Global warming is changing the density of Earth’s lower and upper atmospheres, and studying its effects will help NASA plan future satellite launches, scientists reported Dec. 11 at the annual meeting of the American Geophysical Union. Climate researchers have known about these density changes for years, but it’s only recently that computing technology has made sophisticated models with predictive power. Using such models, a team of scientists from the National Center for Atmospheric Research and Pennsylvania State University predicts that carbon dioxide emissions from the burning of fossil fuels will make the thermosphere—the highest layer of the atmosphere, 60 miles above the Earth’s surface—three percent less dense by 2017. A lower density thermosphere would lower the drag on satellites in low Earth orbit—such as the International Space Station and the Hubble Space Telescope—allowing them to stay in the air longer with the same amount of fuel.

Taking Care of Business

Institutional investors are still too near-sighted to factor climate change into their investment decisions, according to lecturers at the Investor Network on Climate Change. Speakers urged investors to consider the long-term liabilities of companies that contribute to global warming. Companies with poor records on climate change could one day be threatened by lawsuits, much as the tobacco and asbestos industries have been, speakers said. According to Win Neuger, chief executive at AIG Global Investment Group, institutional investors need to assess the climate risk of each of their companies in order to mitigate potential financial liabilities and the effects of rising public concern about global warming.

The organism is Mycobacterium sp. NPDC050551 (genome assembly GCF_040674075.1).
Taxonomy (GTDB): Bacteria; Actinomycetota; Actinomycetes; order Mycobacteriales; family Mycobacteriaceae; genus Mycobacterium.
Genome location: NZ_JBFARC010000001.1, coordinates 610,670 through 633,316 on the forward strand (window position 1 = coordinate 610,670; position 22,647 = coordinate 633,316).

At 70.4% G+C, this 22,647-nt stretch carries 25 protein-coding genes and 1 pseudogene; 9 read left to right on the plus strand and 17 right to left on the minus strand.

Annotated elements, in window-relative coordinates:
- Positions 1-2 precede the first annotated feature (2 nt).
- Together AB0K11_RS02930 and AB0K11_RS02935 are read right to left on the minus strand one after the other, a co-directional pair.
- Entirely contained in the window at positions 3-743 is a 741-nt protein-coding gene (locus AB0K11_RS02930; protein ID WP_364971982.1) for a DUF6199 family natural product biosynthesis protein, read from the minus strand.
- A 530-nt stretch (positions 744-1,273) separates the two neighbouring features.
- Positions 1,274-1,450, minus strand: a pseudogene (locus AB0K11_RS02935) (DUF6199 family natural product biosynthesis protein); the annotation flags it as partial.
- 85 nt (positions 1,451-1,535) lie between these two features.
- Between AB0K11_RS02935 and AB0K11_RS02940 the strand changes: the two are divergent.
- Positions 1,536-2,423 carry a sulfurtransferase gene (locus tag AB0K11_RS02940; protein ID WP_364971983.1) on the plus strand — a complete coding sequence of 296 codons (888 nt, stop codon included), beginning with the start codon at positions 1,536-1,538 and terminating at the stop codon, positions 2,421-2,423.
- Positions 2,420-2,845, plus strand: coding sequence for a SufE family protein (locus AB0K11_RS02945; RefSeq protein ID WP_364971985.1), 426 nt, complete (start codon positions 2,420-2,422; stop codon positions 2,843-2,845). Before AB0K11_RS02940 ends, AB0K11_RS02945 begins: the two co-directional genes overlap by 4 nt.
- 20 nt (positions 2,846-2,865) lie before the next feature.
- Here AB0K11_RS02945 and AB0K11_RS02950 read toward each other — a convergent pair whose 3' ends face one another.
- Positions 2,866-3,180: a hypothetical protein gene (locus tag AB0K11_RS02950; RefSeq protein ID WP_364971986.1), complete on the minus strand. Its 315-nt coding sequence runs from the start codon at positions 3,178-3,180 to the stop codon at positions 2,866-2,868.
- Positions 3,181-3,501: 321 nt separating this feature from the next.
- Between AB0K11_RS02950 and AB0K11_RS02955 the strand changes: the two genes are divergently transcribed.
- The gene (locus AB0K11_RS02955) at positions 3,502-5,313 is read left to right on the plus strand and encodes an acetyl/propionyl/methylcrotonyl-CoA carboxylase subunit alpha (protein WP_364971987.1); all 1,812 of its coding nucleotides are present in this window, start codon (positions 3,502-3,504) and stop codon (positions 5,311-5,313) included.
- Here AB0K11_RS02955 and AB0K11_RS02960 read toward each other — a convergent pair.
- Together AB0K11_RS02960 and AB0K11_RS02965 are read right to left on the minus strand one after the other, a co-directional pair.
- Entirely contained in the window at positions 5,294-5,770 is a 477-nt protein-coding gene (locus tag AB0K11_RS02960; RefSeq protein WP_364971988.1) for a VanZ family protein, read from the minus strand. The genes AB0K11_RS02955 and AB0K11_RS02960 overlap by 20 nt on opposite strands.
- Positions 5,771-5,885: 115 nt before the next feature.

British city planners aim to address global warming by increasing energy efficiency standards for new housing units until all new housing is carbon-neutral. Environmentalists praised Britain’s plans to move towards carbon-neutral housing, but questioned what carbon neutrality would mean in practice. Techniques for achieving carbon neutrality include using only renewable materials and fuels to build a house and counter-balancing daily carbon dioxide emissions from the house by planting trees to consume an equivalent amount of the gas. Several zero-carbon housing developments currently exist in the U.K., and there are plans for more.

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Originally published December 18, 2006